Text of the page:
Colts’ notebook: Adam Vinatieri needs MRI to determine severity of groin injury
INDIANAPOLIS, Ind. – Adam Vinatieri’s pursuit of becoming the NFL’s all-time scoring leader hit a snag Sunday, and might actually delay the record-setting moment.
The Colts’ veteran placekicker entered the game with the Buffalo Bills needing 10 points to supplant Morten Andersen (2,544), but exited the locker room following the 37-5 victory with a noticeable limp and still 5 points shy of eclipsing Andersen.
A trip to the doctor is forthcoming after Vinatieri apparently aggravated a right groin injury that temporarily landed him on the NFL’s injury report Oct. 2.
“Yeah, we’ll see,’’ he said. “I don’t know what’s going to happen.’’
Vinatieri admitted he’s getting a magnetic resonance image of the injury to determine its severity. It’s conceivable the injury could keep him out of next Sunday’s game at Oakland. The Colts have their bye after that.
No one should be surprised if the Colts bring in possible short-term kickers for a tryout early in the week.
It was obvious something was bothering Vinatieri from the outset Sunday. He missed a pair of PATS and was hardly automatic while converting a 36-yard field goal and two other PATs.
Vinatieri first appeared on the injury report the week of the New England game. Even though the Colts didn’t practice that week – Frank Reich limited the team to walkthroughs because of the short week and mounting injuries – Vinatieri was listed as not participating on Oct. 2 and being limited the following day.
After the game, Reich was asked if the groin injury still was bothering Vinatieri.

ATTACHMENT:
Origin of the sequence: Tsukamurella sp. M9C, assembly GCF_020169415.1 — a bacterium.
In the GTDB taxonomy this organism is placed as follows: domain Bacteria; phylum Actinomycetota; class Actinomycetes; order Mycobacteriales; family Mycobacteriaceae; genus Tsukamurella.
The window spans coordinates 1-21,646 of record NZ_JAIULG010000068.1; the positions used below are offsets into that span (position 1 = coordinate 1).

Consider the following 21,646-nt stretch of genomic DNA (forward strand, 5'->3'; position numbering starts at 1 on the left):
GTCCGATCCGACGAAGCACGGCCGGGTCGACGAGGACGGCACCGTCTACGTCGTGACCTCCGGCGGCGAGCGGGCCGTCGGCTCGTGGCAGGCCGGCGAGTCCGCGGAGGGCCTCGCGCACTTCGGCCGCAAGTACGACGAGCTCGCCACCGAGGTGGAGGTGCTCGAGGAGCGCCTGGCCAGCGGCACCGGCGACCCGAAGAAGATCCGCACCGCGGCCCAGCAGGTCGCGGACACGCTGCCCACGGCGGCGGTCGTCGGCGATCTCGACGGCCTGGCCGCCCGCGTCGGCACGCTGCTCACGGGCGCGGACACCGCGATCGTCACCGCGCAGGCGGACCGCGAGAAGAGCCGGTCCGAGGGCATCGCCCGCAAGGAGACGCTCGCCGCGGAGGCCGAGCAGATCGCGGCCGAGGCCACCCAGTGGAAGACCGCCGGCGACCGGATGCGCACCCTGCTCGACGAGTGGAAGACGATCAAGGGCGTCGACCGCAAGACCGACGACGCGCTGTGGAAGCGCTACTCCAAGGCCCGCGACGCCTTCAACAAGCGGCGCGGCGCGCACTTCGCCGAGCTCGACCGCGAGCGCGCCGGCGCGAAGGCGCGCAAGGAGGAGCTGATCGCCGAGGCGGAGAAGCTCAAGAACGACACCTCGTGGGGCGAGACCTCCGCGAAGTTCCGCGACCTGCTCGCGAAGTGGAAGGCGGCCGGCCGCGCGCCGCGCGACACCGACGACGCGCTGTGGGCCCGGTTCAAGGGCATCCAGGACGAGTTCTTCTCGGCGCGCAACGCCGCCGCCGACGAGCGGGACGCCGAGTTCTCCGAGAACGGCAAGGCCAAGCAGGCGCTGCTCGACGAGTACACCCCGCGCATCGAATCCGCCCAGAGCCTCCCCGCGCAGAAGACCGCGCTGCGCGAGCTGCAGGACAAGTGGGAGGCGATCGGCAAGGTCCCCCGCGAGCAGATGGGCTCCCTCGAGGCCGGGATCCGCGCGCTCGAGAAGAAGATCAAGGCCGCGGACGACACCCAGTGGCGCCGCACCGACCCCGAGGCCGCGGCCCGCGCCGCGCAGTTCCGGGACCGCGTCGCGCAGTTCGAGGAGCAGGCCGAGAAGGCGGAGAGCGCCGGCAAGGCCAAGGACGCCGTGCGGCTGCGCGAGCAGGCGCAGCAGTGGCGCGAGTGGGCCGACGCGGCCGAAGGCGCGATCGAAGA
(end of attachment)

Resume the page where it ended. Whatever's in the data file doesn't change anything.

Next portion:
“Not that I’m aware of,’’ he said.
Luck: time and place
Chalk it up to a smarter, more aware franchise quarterback.
Twice Sunday, Andrew Luck had an opportunity to put his body in harm’s way. Twice, he deferred.
On an 18-yard end-around run by rookie running back Nyheim Hines, Luck was in position to serve as a lead blocker. He resisted the temptation.
And facing a second-and-goal at the Bills 6-yard line early in the fourth quarter, Luck scrambled to his left and headed to the pylon with a few defenders in pursuit. He veered out of bounds at the 1.
On the next play, Luck hit T.Y. Hilton with a 1-yard touchdown and a 31-5 lead.
“I was really proud of him on the one that he ran out of bounds,’’ Reich said with a smile.
At some point in the second half of the mounting blowout, he had approached his competitive quarterback.
“We were at that point of the game and I just told him, ‘Listen, if you happen to get into scramble mode, take care of yourself. Do not. Do not. Be smart,’’’ Reich said. “I mean the game wasn’t on the line at that point, so we had that conversation in the sideline.
“And thankfully he listened to me.’’
Luck admitted he wanted to score on the play, but reconsidered as the Bills were converging.
“I saw them closing down and decided it wasn’t worth it,’’ he said.
Not in the fourth quarter of a blowout.